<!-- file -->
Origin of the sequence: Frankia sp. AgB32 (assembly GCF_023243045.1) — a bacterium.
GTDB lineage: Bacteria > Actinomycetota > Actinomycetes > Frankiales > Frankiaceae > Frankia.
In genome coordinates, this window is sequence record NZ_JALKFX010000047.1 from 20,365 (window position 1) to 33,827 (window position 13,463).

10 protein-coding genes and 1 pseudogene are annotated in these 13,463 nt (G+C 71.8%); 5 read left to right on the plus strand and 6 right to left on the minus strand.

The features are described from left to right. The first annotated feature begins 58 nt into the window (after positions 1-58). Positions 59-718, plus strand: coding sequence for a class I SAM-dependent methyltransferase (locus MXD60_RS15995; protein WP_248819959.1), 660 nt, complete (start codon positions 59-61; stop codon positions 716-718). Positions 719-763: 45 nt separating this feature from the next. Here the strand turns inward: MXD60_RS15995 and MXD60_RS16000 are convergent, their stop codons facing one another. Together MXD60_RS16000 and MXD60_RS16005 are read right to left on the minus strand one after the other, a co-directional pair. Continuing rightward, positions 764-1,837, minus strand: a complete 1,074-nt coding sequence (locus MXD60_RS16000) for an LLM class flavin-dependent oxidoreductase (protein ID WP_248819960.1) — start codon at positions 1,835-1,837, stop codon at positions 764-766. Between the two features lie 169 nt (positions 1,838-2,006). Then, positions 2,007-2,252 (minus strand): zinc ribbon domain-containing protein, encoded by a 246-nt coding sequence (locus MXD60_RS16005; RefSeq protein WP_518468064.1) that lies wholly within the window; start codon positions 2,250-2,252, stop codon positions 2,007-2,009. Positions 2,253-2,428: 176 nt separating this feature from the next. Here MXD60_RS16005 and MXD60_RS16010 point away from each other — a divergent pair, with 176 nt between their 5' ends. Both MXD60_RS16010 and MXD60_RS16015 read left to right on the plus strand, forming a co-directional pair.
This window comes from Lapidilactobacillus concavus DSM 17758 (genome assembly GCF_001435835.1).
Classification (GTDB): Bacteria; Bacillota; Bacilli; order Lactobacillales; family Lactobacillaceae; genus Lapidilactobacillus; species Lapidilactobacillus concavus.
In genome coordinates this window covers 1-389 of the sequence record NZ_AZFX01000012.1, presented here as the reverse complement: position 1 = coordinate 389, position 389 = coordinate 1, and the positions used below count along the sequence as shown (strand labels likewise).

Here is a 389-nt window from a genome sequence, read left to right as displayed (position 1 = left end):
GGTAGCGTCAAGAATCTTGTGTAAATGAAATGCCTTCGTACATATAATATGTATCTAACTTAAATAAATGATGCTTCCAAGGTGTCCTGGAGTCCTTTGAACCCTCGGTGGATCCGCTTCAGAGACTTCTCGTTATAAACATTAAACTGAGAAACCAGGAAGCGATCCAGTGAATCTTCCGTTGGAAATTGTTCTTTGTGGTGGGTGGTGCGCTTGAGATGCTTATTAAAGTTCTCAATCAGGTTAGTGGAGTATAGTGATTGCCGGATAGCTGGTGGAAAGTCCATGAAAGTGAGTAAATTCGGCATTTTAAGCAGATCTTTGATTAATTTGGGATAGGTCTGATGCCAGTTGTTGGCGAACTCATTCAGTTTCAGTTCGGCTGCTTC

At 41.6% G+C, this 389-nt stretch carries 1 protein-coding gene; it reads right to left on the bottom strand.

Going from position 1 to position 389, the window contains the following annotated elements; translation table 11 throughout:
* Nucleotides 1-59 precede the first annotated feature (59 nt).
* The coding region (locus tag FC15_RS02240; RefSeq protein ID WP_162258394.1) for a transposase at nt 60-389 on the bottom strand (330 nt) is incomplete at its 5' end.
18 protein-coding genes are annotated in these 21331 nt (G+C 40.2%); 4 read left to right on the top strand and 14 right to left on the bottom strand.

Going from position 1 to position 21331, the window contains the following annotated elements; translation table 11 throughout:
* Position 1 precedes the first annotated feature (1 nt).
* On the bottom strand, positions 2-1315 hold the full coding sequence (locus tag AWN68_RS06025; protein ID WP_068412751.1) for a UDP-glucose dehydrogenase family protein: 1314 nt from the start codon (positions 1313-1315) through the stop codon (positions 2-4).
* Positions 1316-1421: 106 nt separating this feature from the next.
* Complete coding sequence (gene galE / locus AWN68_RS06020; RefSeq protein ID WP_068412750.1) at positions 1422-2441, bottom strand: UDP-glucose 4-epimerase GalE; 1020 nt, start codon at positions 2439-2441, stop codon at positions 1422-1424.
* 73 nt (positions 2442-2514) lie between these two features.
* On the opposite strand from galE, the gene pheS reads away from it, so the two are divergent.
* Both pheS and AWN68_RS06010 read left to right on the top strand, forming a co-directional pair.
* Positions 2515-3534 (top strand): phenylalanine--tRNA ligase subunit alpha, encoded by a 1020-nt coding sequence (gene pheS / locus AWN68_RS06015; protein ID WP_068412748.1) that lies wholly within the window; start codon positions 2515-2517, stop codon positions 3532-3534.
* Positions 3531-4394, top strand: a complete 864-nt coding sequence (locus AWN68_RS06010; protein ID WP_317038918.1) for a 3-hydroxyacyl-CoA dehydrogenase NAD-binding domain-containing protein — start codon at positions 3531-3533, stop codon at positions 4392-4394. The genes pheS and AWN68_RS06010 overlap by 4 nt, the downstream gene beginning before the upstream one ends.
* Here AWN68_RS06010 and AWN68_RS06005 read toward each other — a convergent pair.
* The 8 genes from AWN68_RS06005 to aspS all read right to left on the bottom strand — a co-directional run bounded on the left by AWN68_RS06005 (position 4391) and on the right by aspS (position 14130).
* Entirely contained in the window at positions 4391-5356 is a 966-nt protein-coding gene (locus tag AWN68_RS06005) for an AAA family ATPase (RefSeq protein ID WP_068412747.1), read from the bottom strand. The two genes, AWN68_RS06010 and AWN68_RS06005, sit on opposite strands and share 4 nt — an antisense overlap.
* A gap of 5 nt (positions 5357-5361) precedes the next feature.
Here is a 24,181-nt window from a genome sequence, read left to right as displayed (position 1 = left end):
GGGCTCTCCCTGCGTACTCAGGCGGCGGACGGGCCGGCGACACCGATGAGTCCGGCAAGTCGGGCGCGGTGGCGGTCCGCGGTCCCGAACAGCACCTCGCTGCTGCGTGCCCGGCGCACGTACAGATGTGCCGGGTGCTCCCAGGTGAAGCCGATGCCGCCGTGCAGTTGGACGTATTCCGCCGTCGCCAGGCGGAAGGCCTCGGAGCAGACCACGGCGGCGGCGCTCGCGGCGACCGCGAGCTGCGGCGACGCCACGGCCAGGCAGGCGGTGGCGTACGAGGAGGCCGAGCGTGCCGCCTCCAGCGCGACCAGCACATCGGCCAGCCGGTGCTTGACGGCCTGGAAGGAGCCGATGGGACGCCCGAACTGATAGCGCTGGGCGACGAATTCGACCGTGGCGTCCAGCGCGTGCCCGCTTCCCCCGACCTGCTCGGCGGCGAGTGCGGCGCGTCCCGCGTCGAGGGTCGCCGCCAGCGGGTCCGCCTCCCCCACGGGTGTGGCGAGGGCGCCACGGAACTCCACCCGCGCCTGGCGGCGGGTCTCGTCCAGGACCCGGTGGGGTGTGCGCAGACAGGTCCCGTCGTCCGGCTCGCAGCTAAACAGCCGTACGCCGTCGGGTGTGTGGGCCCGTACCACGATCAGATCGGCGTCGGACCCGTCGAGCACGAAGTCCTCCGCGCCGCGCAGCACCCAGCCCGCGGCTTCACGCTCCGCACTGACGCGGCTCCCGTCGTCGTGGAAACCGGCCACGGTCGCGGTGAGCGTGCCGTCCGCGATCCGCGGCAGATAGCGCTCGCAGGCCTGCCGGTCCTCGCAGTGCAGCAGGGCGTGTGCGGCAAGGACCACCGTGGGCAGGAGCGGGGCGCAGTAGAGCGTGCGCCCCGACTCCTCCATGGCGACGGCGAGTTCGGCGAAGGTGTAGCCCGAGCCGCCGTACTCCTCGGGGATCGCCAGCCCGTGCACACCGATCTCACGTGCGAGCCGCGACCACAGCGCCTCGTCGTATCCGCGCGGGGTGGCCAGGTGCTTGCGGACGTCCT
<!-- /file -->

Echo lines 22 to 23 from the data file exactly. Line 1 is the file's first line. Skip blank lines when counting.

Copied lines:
* On the opposite strand from galE, the gene pheS reads away from it, so the two are divergent.
* Both pheS and AWN68_RS06010 read left to right on the top strand, forming a co-directional pair.